Jesus suffers. It is both disconnected and disconnecting. In suffering on the cross he was made completely alone. Entirely and utterly alone. In this moment we are welcomed into the divine in a way not parsed out in other places of the bible. Here on the cross, in the cry of dereliction we experience the duality of Jesus’ divinity and humanity, we experience the abyss of fear and the hope of things unseen, we confront the elect and the reject.
And yet here, on the cross, with his final moments, Jesus turned to prayer. Not a final sermon on the marks of a faithful life, not a moment of divine healing. Jesus prays.
Prayer corresponds with experience. It is the way we process the moment we are in with something larger and more enduring. Prayer is what enables us to scale the impossible mountains of torment that threaten to close us off from all we have known, and prayer is what enables us to see the truth of our lives in terms of what has gone before and what is yet to come.
Of all the things we do as disciples, worshipping the crucified Jesus is possibly the strangest. It is only something we can do through the power of prayer. It is also why tonight’s worship is usually the least attended of all the worship services in a year. Tonight we glorify the Son of God who was degraded by his fellow human being as much as it is possible to be, by decree of both church and state. We worship the one who died in a way designed to subject him to utter shame and to be erased from human memory.
It is a story realer than real. It cannot be spiritualized away, nor can it be fully comprehended by we finite people. The climax of the gospel takes place in the midst of political and economic life, it is shocking and violent, it threatens the prevailing authorities, and it results in people two millennia later worshipping God nailed to a cross.
There is a paradox in our worship tonight, a paradox as difficult as Jesus’ final words. The paradox is that the generosity of God means the crucifixion of the Son. In Him both the godly and the ungodly are justified.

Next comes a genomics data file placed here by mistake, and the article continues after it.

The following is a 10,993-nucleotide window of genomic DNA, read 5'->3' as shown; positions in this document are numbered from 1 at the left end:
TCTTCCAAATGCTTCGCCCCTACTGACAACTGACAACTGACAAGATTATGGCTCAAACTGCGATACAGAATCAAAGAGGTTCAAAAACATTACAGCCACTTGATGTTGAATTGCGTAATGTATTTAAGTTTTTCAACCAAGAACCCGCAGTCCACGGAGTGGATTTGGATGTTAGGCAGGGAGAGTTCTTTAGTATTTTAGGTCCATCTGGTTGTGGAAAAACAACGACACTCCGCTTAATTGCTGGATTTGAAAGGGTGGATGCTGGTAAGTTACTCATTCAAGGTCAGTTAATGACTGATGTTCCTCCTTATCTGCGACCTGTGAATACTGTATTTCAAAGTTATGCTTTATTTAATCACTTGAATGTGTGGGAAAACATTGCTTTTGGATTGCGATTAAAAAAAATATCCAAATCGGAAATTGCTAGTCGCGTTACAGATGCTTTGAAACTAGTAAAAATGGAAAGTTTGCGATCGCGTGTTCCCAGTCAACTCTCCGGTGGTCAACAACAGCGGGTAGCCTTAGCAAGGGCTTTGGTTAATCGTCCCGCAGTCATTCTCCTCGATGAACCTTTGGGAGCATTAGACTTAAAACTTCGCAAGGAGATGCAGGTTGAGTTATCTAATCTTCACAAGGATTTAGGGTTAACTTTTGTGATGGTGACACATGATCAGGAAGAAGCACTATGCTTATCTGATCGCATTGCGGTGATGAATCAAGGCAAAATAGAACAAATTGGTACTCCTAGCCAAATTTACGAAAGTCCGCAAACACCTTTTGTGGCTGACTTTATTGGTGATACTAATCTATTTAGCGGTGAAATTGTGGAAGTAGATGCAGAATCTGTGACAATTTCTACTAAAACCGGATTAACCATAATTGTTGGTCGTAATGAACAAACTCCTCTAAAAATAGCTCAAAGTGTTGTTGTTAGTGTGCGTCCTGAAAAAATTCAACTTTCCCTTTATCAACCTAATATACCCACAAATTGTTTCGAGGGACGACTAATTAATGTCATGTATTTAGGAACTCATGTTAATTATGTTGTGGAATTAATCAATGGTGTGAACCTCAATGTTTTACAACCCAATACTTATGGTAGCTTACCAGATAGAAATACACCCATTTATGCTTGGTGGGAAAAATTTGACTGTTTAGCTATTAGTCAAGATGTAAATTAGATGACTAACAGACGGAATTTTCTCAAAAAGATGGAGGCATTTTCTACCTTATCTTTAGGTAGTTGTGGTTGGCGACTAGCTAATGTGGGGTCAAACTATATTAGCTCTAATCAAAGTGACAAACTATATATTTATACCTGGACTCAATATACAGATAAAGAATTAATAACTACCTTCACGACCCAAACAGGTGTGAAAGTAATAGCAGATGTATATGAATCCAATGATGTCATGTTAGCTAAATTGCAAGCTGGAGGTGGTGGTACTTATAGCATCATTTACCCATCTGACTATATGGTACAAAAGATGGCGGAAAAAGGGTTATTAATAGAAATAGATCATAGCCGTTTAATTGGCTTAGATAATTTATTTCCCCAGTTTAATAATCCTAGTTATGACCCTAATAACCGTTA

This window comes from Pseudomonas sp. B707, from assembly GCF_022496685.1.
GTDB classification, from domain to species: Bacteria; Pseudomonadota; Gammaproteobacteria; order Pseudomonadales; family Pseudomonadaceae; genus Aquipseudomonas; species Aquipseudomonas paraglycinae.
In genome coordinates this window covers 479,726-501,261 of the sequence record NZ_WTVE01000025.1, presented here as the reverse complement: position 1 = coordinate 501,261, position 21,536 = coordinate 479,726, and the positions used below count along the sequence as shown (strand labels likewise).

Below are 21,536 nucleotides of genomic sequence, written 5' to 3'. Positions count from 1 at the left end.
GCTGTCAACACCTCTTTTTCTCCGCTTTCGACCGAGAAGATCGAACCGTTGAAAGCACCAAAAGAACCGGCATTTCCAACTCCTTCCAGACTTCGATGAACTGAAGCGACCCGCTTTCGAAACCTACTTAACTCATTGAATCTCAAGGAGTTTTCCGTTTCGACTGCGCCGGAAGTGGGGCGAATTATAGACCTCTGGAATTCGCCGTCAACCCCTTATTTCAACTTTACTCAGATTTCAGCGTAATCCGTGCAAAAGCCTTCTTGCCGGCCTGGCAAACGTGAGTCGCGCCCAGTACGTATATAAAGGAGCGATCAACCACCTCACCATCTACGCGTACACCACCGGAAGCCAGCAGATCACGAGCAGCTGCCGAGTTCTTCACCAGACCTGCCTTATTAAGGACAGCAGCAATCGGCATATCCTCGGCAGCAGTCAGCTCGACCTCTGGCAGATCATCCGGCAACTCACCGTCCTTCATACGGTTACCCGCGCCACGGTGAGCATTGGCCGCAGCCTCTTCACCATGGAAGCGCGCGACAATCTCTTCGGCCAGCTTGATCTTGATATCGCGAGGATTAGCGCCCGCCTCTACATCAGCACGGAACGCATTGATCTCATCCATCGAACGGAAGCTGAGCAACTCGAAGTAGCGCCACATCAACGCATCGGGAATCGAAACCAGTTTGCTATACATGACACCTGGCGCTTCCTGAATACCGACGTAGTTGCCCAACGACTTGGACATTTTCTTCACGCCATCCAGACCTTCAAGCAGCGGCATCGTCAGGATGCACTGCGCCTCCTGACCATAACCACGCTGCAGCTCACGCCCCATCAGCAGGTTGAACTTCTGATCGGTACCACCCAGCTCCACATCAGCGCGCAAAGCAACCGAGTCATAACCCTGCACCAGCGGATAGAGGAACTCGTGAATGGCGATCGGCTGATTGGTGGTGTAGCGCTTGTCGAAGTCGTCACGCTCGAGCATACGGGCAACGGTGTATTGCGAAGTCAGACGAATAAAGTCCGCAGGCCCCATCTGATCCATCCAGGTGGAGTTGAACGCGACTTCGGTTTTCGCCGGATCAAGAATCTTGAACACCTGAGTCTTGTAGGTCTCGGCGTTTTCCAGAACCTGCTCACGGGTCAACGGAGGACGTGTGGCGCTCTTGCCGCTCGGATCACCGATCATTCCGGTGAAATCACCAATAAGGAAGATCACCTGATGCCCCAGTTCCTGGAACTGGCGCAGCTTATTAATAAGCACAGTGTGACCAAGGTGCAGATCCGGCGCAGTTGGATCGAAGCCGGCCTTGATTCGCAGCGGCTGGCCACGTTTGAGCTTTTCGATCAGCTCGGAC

According to the strange and mysterious wisdom of God, it is in the crucified death of Jesus that all of the cosmos is altered (and altar-ed). This death makes our lives possible. This death is what makes the Christian experience intelligible. This death is at the heart of who God is.
If you’re anything like me, you’re eager to jump to Easter. Enough with the crucifixion! Give me resurrection! But you can’t have one without the other.
We cannot ignore the challenging words of Jesus from the cross. We cannot imagine away, or explain away, the overwhelmingly jarring nature of the Son of God crying out to the Father in fear.
But of course, that’s not where the Psalm ends.
Psalm 22 contains what it possibly the greatest “yet” in scripture… “O my God, I cry by day, but you do not answer; and by night, but find no rest. Yet you are holy, enthroned on the praises of Israel. In you our ancestors trusted; they trusted, and you delivered them.”
On that “Yet” hangs both the Old and New Testament. In that “Yet” we confront the true paradox of the crucifixion: that Jesus is both elected and rejected, that he knows sorrow and hope, that he dies and will rise again.
Jesus knew the power of “yet.”
But we must wait for Easter. We have to take the terrible time to sit in the shadow of the cross, to see in this first century man all the fullness of God, to recognize our sin in him nailed to the tree.
Good Friday, unlike just about anything else we do as a church, cannot be tied up neatly in a bow. We can’t fast-forward to Sunday morning. We, like the disciples in the distance, have to look at our Lord on the cross and wait. We have to wait for God to do a new thing. We have to recognize that this is what God did for us, and not the other way around.
We will leave this place tonight under the cover of darkness. And yet… Jesus is the light of the world.
The words of our prayers and hymns will fall silent. And yet… God cannot be silenced.
The shadow will feel darker than ever. And yet…